Charles Harrison Blackley was a pioneer in allergy research. He carried out studies of hay fever, of which he himself was a sufferer. He was born at Bolton in 1820, and worked as a printer and engraver until he was thirty five years old. However, he qualified as a doctor in 1858, after studying at the Royal Manchester School of Medicine. He later received a M.D. from Brussels in 1874. Blackley practised as a homeopathist at Stretford Road, Manchester. He retired in 1894 and died in 1900 at Southport.
In 1859, Blackley began systematic researches into hay fever, and over the next fourteen years he studied all aspects of te phenomenon; his results were published as Experimental research on the causes and nature of Catarrus Aestivus (1873), with a second edition published in 1880, which included his ideas for treatment. The significance of Blackley's research was to identify grass pollen as the predominant cause of hay fever. He tested himself with over one hundred species of grass and flower, in fresh and dried states. the occurrence of pollen in a number of different localities. Blackley tested the effects on pollen in various ways: by applying it to the mucous membrane of the naries, by inhaling it, by applying it to the conjunctiva, applying fresh pollen to the mouth, and applying moistened pollen to the upper and lower limbs. By so doing, he showed that the nose was most susceptible to hay fever, but that inhalation of pollen would cease an asthmatic attack. He also maintained that immunity to hay fever was possible, as it symptoms were found to be least in the group with most exposure to pollen, farmers. Blackley is believed to have been the first to perform a skin test with pollen, and discovered that pollen applied to a skin abrasion caused a reaction. Blackley undertook further experiments measuring the amounts of pollen at different locations in town and country at different times of year; these were the first 'pollen counts'. By so doing, he was able to conclude that hay fever symptoms increased and diminished as amount of pollen in the atmosphere rose and fell. He was also able to show that the amount of pollen necessary to cause a reaction was small but definite.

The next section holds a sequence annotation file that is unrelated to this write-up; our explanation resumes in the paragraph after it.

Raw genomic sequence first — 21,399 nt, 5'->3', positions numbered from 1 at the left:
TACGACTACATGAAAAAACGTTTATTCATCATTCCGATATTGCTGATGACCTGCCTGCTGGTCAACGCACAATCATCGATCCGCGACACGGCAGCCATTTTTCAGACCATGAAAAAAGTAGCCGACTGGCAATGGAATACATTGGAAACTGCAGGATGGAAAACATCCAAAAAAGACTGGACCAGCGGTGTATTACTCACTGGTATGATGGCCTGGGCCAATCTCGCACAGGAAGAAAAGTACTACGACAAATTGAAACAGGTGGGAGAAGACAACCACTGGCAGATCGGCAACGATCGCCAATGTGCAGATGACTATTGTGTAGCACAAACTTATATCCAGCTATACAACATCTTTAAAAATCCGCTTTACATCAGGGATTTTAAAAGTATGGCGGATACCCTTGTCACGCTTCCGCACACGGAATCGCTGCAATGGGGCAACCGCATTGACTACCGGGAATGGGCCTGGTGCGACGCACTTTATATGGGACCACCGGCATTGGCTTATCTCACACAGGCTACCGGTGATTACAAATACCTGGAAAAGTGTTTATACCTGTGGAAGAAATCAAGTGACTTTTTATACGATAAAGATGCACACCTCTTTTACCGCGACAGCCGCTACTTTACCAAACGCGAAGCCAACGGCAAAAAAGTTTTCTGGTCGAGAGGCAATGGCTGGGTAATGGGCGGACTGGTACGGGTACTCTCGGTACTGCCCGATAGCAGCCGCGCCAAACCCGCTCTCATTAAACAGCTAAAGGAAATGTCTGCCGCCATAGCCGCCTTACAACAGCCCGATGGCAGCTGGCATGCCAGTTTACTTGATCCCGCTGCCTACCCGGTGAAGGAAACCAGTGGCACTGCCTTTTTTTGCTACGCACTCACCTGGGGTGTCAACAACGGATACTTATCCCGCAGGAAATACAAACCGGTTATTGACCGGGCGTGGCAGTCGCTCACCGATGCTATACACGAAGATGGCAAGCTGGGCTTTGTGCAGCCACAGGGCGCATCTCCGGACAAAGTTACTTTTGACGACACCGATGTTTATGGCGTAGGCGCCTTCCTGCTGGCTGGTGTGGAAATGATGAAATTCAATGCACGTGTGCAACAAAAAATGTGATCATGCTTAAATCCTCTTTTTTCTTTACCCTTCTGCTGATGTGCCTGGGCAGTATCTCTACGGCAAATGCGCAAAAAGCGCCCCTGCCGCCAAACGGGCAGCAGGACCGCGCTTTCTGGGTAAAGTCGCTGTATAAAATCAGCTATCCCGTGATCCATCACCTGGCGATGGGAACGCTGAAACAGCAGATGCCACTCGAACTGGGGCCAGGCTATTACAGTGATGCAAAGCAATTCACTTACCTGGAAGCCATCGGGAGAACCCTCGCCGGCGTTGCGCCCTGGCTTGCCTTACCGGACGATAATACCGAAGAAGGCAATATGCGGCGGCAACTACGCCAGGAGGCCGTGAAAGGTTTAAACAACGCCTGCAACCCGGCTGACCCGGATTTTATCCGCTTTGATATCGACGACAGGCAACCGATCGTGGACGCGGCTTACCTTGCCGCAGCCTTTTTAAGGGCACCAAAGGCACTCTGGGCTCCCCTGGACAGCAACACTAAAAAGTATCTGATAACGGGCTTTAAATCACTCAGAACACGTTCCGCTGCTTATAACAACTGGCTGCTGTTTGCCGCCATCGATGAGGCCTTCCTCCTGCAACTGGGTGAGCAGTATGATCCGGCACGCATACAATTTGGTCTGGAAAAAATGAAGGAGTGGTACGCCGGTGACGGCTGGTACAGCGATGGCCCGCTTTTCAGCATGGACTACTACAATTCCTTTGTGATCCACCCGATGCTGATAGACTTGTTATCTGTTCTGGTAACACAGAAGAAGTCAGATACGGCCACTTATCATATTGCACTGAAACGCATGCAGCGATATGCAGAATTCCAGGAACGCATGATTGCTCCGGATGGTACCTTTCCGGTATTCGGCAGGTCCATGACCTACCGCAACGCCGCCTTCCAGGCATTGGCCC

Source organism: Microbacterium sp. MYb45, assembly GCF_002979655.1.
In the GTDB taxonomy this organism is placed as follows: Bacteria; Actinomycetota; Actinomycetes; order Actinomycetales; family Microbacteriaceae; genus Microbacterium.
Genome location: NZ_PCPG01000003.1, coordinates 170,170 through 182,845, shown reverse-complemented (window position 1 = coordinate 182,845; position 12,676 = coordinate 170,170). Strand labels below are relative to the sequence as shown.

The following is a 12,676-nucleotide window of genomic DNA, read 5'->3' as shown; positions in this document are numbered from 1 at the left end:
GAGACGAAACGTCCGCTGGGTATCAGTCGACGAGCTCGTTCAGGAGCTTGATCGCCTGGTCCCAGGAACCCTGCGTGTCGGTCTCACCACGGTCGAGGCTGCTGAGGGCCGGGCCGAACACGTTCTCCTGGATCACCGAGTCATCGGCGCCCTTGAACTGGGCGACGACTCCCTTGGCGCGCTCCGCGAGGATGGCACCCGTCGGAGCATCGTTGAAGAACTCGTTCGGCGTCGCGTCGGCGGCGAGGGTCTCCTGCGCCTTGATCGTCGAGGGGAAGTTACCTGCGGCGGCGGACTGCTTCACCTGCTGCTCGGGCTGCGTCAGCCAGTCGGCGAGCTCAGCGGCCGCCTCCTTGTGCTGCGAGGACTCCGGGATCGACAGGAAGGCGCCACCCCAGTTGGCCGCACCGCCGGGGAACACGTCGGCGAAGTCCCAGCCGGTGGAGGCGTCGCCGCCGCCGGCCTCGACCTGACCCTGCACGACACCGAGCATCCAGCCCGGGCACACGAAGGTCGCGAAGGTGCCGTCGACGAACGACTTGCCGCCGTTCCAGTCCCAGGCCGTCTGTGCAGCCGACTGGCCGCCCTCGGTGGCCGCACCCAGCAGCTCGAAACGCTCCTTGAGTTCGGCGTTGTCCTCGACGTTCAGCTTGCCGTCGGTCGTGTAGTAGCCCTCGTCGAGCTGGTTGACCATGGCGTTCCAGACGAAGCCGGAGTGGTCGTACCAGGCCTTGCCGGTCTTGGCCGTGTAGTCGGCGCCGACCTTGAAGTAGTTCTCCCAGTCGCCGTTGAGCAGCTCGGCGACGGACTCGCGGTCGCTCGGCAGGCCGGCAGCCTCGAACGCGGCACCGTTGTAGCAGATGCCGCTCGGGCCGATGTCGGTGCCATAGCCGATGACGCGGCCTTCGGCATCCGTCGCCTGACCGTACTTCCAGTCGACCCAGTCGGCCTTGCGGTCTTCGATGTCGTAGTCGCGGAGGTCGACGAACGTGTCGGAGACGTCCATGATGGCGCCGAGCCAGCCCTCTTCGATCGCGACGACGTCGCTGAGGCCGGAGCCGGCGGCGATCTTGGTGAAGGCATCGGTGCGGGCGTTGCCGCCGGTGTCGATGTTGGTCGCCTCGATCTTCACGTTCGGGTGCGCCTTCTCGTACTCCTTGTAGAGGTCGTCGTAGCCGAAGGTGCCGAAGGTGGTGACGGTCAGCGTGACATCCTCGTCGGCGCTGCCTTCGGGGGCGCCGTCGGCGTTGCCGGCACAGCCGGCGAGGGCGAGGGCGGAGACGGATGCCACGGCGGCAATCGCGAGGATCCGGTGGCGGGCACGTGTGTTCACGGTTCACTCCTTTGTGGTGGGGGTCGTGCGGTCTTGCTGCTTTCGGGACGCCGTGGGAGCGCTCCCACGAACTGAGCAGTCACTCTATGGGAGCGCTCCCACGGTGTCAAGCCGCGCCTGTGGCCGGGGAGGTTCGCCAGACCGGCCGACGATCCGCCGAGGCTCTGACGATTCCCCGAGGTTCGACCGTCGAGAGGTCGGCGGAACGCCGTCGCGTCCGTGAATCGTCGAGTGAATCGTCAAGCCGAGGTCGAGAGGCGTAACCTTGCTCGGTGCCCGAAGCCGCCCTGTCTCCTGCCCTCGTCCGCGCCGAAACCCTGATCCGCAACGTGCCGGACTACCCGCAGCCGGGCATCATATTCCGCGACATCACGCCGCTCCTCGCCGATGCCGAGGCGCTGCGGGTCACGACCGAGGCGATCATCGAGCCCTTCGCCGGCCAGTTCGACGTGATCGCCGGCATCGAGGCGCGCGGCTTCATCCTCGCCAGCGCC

Blackley also published works on lead poisoning, pernicious anaemia, cancer and on the action of drugs.